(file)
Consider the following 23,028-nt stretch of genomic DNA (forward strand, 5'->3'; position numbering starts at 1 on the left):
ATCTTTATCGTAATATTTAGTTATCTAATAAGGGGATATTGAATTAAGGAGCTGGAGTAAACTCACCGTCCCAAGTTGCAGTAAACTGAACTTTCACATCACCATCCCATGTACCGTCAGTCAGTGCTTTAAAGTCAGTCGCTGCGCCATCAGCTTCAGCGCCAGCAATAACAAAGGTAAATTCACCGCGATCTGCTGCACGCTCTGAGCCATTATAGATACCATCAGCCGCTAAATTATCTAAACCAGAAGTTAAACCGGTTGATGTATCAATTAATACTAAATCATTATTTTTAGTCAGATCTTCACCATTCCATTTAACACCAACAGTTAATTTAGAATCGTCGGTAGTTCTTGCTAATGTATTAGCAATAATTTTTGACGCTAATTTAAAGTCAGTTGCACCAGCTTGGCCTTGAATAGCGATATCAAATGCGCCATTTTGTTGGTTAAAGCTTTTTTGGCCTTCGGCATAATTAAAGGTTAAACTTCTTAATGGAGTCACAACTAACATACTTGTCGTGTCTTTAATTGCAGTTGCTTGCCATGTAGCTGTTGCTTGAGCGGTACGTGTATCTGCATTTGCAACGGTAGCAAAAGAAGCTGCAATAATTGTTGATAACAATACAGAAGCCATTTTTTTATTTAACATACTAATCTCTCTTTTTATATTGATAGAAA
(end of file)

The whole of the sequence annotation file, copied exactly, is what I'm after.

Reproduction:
Consider the following 23,028-nt stretch of genomic DNA (forward strand, 5'->3'; position numbering starts at 1 on the left):
ATCTTTATCGTAATATTTAGTTATCTAATAAGGGGATATTGAATTAAGGAGCTGGAGTAAACTCACCGTCCCAAGTTGCAGTAAACTGAACTTTCACATCACCATCCCATGTACCGTCAGTCAGTGCTTTAAAGTCAGTCGCTGCGCCATCAGCTTCAGCGCCAGCAATAACAAAGGTAAATTCACCGCGATCTGCTGCACGCTCTGAGCCATTATAGATACCATCAGCCGCTAAATTATCTAAACCAGAAGTTAAACCGGTTGATGTATCAATTAATACTAAATCATTATTTTTAGTCAGATCTTCACCATTCCATTTAACACCAACAGTTAATTTAGAATCGTCGGTAGTTCTTGCTAATGTATTAGCAATAATTTTTGACGCTAATTTAAAGTCAGTTGCACCAGCTTGGCCTTGAATAGCGATATCAAATGCGCCATTTTGTTGGTTAAAGCTTTTTTGGCCTTCGGCATAATTAAAGGTTAAACTTCTTAATGGAGTCACAACTAACATACTTGTCGTGTCTTTAATTGCAGTTGCTTGCCATGTAGCTGTTGCTTGAGCGGTACGTGTATCTGCATTTGCAACGGTAGCAAAAGAAGCTGCAATAATTGTTGATAACAATACAGAAGCCATTTTTTTATTTAACATACTAATCTCTCTTTTTATATTGATAGAAA